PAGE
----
To carry out this perspective, all three have stood by with unstated agreement while NTEU officials, including the University of Sydney branch president Nick Reimer, a supporter of the pseudo-left Solidarity group, have barred Committee for Public Education (CFPE) and Socialist Equality Party (SEP) members—striking workers themselves—from speaking at strike rallies. This should be a warning to all university workers. These anti-democratic methods are a reflection of the pro-business program these groups would themselves impose in office.
With the departure of the discredited NTEU general secretary Matthew McGowan, NTEU national president Alison Barnes, an ex-member of the now defunct pseudo-left International Socialist Organisation, recently tweeted her “excited” support for Cahill. Barnes said Cahill was “the ideal person to provide the leadership our union needs to build a strong and united NTEU.” But both Barnes and Cahill are equally disgraced by the 2020 sellout, in which they were both involved.
As proof of Cahill’s credentials, Barnes referred her followers to a “must read” June 2 Conversation article by him, in which he bemoaned the hundreds of millions of dollars in surpluses recorded by universities around the country, yet said nothing about the 2020 betrayal, which he helped inflict, or how it enabled the managements to profit handsomely by axing jobs and conditions.
Cahill began his article by attempting to sow illusions in the Labor government, whose election “probably drew sighs of relief across the higher education sector.” He said university staff and students would be “hoping for a more sympathetic approach than they received from the Coalition government.” That was despite admitting that Labor had made “few concrete policy commitments to universities” beyond the “welcome” addition of 20,000 student places.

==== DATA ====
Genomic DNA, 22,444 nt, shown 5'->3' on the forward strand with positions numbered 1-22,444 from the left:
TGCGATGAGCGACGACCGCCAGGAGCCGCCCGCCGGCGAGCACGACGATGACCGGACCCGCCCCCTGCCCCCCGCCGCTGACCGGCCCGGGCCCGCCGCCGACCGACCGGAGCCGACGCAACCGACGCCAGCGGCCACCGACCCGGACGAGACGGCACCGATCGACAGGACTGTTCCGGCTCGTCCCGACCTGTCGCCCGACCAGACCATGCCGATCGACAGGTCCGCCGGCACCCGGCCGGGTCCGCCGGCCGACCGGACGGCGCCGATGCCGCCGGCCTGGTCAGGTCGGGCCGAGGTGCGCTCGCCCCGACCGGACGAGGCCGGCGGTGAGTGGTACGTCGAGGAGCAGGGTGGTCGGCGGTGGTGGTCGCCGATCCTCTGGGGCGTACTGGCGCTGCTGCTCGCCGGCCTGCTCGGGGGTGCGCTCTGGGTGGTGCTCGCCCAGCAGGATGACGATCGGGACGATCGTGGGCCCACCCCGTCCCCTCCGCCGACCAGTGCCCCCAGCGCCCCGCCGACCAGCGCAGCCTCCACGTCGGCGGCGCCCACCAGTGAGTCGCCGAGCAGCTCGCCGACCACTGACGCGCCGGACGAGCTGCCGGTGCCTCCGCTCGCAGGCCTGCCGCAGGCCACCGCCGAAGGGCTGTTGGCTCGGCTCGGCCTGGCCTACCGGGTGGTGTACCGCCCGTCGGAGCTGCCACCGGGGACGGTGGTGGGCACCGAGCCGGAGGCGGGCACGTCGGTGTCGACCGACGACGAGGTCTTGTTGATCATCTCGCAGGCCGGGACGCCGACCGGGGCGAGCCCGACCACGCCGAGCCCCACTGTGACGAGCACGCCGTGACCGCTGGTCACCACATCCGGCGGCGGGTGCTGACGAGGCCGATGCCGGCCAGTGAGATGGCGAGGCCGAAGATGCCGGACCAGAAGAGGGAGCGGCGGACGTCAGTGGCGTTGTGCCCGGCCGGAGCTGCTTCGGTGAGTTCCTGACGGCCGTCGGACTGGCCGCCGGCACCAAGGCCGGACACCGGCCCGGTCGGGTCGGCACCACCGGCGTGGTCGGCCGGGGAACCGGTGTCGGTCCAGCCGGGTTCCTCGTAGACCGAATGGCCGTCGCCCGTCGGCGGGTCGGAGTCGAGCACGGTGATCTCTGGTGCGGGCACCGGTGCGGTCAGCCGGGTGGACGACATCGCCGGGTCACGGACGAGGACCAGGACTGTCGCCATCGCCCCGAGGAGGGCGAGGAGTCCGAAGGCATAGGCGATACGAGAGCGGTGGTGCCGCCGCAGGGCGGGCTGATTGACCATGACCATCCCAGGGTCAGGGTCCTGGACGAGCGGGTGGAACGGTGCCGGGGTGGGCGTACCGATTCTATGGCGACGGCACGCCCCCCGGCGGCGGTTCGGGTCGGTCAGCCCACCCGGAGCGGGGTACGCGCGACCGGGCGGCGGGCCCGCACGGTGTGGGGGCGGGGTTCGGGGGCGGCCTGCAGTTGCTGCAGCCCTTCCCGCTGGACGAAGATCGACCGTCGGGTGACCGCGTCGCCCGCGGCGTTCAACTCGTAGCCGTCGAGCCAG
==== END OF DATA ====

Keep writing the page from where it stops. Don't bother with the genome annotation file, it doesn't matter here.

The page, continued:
The truth is that Education Minister Jason Clare is committed to implementing the pro-business blueprint outlined last August by Labor’s former education spokeswoman Tanya Plibersek, which consists of working with the unions and other “stakeholders” to further restructure higher education to satisfy the vocational training and research requirements of big business.
Typically, in his first interview as education minister, on Sky News on June 1, Clare spoke only of universities as “one of the biggest export markets that we’ve got” and “skilling up Aussies” for jobs.
Cahill avoided any mention of the market-driven “education revolution” rolled out by the last Rudd-Gillard Labor government, which accelerated the conversion of universities into money-making enterprises, competing with each other for student enrolments, especially of full-fee paying international students, in order to survive repeated government funding cuts.
While criticising the fact that 70 percent of university academics and professional staff are now casuals, and subjected to systemic under-payment or “wage theft,” Cahill promoted a Senate committee report on job security as a “good starting point” for the Labor government.